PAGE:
Is there anything more laughable than all the former members of the George W. Bush brain trust torching conservatives for getting behind Donald Trump? The tiresome complaint is that conservatives are tossing overboard their "core principles" when they support the fairly elected presumptive Republican nominee.
I won't mention names, but here is the latest offensive rant of one longtime Bush aide who wrote in — where else — that bastion of conservative thought, The Washington Post:
? "Loyalty to party is causing many to abandon their ideals. Conservatism is not misogyny. Conservatism is not nativism and protectionism. Conservatism is not religious bigotry and conspiracy theories. Conservatism is not anti-intellectual and anti-science. For the sake of partisanship — for a mess of pottage — some conservatives are surrendering their identity.?"
This from the Bushies who supported an administration that shoved down our throats the biggest expansion in Medicare in decades and the No Child Left Behind buildup of the Department of Education; spent money at twice the pace of Bill Clinton?; wrote Hank Paulson and the Treasury Department a $700 billion blank check to bail out financial companies; sent American troops into Afghanistan for the Wilsonian purpose of "nation building," with no apparent result; and passed the worst energy bill in American history — a bill that regulates every electrical appliance in your home, from the light bulbs you put in your bedroom to the energy efficiency of your refrigerator.
Trump supporters have to listen to holier-than-thou sermons from these people? ?Really? This is like Snoop Dogg lecturing someone about smut on the radio.
What frightens the "NeverTrump" group is that the rise of Trump is not just a rejection of Obama but also a repudiation of the brand of unprincipled "conservatism" that marked the Bush years. Conservatism is supposed to be about free markets and limited government.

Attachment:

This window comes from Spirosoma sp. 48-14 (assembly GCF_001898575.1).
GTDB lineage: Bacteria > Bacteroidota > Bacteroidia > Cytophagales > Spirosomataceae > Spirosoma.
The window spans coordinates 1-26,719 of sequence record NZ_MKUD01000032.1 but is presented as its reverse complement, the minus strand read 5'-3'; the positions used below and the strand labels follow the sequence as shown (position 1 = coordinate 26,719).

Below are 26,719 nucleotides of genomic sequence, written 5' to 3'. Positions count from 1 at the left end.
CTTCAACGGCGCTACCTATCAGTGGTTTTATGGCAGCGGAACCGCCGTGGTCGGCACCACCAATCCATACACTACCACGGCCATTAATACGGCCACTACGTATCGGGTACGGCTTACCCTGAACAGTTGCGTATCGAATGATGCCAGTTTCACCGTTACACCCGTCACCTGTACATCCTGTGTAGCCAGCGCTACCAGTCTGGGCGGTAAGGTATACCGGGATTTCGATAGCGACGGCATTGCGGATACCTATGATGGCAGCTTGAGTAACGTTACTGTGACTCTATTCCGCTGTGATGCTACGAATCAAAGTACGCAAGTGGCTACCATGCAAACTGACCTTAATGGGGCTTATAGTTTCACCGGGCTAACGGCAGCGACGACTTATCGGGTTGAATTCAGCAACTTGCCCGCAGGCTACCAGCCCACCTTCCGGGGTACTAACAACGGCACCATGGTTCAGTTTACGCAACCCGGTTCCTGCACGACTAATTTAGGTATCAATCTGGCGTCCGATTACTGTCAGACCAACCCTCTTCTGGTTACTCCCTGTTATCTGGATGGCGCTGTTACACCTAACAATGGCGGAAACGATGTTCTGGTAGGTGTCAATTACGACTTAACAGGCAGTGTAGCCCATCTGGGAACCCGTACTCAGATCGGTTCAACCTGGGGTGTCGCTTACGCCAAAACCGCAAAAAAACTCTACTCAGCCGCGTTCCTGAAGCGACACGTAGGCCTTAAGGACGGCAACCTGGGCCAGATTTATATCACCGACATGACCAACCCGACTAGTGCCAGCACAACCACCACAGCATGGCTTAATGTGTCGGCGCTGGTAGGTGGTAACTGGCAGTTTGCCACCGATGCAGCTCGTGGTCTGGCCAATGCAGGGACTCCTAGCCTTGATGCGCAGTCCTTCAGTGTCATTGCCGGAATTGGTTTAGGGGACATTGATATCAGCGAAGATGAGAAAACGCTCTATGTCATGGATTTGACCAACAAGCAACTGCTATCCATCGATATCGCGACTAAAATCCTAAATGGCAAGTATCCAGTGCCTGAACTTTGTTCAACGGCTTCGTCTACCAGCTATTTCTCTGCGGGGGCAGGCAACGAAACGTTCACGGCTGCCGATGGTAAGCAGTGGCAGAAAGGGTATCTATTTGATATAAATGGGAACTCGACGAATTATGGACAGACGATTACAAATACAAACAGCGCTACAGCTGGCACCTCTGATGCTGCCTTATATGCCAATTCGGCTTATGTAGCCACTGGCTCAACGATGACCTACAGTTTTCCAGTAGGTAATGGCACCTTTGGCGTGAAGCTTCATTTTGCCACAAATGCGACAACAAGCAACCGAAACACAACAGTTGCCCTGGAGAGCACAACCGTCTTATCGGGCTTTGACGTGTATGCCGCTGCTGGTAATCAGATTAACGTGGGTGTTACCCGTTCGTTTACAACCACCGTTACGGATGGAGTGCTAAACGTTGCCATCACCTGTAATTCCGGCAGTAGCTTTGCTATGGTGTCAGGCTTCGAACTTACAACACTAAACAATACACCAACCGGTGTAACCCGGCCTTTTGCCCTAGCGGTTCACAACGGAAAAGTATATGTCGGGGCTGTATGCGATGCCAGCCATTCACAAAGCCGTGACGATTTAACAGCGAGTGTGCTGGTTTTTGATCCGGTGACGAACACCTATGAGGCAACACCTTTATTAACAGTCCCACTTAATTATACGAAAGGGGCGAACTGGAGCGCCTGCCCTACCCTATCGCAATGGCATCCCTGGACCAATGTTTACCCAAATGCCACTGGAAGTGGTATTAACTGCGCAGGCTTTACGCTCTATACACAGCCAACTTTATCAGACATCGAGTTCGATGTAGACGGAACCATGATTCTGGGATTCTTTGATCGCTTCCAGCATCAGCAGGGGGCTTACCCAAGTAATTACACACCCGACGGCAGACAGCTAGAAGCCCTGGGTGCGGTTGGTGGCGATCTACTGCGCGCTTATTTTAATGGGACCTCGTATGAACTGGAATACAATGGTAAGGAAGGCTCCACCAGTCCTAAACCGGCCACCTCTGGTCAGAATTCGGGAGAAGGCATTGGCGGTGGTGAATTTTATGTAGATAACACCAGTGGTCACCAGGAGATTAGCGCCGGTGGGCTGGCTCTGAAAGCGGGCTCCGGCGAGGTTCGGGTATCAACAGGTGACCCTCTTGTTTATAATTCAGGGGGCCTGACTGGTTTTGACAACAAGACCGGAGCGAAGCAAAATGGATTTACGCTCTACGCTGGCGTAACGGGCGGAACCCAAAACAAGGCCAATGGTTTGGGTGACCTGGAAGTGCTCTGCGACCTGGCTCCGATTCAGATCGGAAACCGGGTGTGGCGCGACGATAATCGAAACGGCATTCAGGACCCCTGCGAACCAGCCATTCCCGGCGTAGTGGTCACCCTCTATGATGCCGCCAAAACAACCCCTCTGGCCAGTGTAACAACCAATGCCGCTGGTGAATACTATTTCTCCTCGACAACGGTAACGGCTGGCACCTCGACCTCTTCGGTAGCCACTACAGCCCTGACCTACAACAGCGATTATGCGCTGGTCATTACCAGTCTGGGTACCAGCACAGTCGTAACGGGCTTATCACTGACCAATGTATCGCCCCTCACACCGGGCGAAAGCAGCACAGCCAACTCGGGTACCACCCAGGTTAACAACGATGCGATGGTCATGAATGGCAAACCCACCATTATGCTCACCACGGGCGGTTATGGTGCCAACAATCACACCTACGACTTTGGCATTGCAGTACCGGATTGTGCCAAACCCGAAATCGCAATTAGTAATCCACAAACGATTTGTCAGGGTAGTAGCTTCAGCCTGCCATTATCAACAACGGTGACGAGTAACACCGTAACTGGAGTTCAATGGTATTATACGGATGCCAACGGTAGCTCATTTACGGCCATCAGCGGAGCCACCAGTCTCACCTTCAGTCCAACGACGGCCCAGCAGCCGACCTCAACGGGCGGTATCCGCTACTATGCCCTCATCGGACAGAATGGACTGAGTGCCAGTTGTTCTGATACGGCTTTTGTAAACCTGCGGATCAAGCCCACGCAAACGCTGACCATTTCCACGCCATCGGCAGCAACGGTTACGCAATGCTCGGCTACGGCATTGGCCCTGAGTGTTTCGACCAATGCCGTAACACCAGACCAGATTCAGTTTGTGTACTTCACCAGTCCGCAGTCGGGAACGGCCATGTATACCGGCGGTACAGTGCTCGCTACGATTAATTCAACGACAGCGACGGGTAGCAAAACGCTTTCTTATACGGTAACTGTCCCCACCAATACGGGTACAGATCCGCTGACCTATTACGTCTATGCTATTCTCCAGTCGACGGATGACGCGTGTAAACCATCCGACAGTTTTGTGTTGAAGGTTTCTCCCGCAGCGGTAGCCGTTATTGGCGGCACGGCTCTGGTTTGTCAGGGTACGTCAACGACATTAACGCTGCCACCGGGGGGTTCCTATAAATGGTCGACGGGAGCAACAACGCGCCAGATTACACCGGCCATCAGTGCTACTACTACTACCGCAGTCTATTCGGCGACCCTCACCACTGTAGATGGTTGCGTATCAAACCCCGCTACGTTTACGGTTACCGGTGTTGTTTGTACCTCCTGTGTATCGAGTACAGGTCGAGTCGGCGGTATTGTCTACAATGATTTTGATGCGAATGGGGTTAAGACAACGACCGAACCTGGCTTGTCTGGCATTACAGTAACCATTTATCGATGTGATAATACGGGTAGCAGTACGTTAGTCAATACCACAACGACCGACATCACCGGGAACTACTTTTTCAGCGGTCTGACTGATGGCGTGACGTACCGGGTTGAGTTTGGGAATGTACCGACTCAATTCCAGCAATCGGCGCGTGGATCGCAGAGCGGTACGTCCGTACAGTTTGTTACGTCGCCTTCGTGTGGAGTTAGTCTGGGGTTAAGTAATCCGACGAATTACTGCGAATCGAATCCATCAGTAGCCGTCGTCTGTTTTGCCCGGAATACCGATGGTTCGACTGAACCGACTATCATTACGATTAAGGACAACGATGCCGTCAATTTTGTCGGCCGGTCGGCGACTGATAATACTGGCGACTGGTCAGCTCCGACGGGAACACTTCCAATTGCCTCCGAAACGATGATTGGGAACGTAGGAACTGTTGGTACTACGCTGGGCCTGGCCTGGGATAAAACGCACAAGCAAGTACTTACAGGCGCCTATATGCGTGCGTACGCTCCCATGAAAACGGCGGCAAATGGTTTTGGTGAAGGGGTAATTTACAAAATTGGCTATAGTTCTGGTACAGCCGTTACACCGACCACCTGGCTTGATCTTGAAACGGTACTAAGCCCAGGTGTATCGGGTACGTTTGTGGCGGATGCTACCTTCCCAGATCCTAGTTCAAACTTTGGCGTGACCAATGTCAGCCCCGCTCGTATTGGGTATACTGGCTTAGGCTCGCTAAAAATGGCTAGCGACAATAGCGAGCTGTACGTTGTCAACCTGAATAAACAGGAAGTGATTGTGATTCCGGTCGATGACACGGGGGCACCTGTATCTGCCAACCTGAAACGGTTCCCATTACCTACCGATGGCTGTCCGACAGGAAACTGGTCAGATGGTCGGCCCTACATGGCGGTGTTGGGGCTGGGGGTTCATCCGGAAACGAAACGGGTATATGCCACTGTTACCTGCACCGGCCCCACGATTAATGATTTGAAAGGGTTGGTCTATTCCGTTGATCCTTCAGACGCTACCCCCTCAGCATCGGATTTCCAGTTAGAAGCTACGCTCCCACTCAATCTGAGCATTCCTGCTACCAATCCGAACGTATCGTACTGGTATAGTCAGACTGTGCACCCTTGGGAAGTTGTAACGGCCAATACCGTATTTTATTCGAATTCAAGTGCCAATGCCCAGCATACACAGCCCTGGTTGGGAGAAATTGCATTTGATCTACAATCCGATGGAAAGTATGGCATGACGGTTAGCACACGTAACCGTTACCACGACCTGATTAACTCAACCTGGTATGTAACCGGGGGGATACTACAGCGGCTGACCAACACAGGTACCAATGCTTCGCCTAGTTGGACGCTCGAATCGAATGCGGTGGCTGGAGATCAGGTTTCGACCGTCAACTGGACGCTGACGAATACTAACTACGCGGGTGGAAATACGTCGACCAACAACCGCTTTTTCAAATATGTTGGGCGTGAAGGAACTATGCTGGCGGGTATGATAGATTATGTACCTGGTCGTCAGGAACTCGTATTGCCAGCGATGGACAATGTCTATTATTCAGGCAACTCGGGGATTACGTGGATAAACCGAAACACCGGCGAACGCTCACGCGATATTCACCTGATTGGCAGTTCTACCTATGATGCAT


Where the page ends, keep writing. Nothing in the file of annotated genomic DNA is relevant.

Of course, the unforgivable sin of the Bush administration was the Troubled Asset Relief Program, which bailed out banks. We unconstitutionally handed out hundreds of billions of dollars to losers who made egregiously bad financial decisions. This only laid the groundwork for the Obama "stimulus" debacle. At the very time we needed to embrace free-market principles, the Bush team lit a match to them. The Bushies even made crazy justifications — like "We have to abandon the free market to save it."
Not only have the Team Bush folks never apologized for this apostasy; many of them still cling to the ridiculous belief that they did the right thing. ? Rather than bashing Trump, these folks might want to tell conservatives, "We're sorry."
I've never been a Bush basher, and I like George W. Bush personally very much. ?And sure, Donald Trump is no saint, and he does indeed stray from conservative principles. But he has proposed the biggest tax cut since Reagan; he wants to repeal ObamaCare; he has proposed hundreds of billions of spending cuts; he wants a pro-America energy policy; and he has launched the most successful counter assault against political correctness in American history.
It is also true that Trump voters are challenging many of the worn-out orthodoxies of the party. No, America should not be the policeman of the world. Yes, we are going to insist that Europe pay the cost of defending itself. No, we don't think the federal government has done anything to advance educational outcomes in America. No, we don't want to let terrorists into the country simply because political correctness says we have to.
You can disagree with the priorities or even the values of Trump voters. But to call them misogynists, bigots, anti-intellectuals and anti-science? Shameful. What's next: calling Trump voters fascists? No wonder members of the grass roots thumb their noses at the GOP's intellectual leadership. They're just returning the favor.
What is worse is that these "NeverTrump" Republicans are the only hope of the Clinton campaign. The Washington Post will joyously run these kinds of attacks against Trump from the right every day of the week and twice on Sundays. The only way the left can retain power is if the GOP is a house divided. The anti-Trump camp is enabling Clinton — and if they're as smart as they think they are, why don't they get this?
Stephen Moore is a distinguished visiting fellow at The Heritage Foundation, economics contributor to FreedomWorks and author of "Who's the Fairest of Them All?" To find out more about Stephen Moore and read features by other Creators Syndicate writers and cartoonists, visit the Creators Syndicate Web page at www.creators.com.
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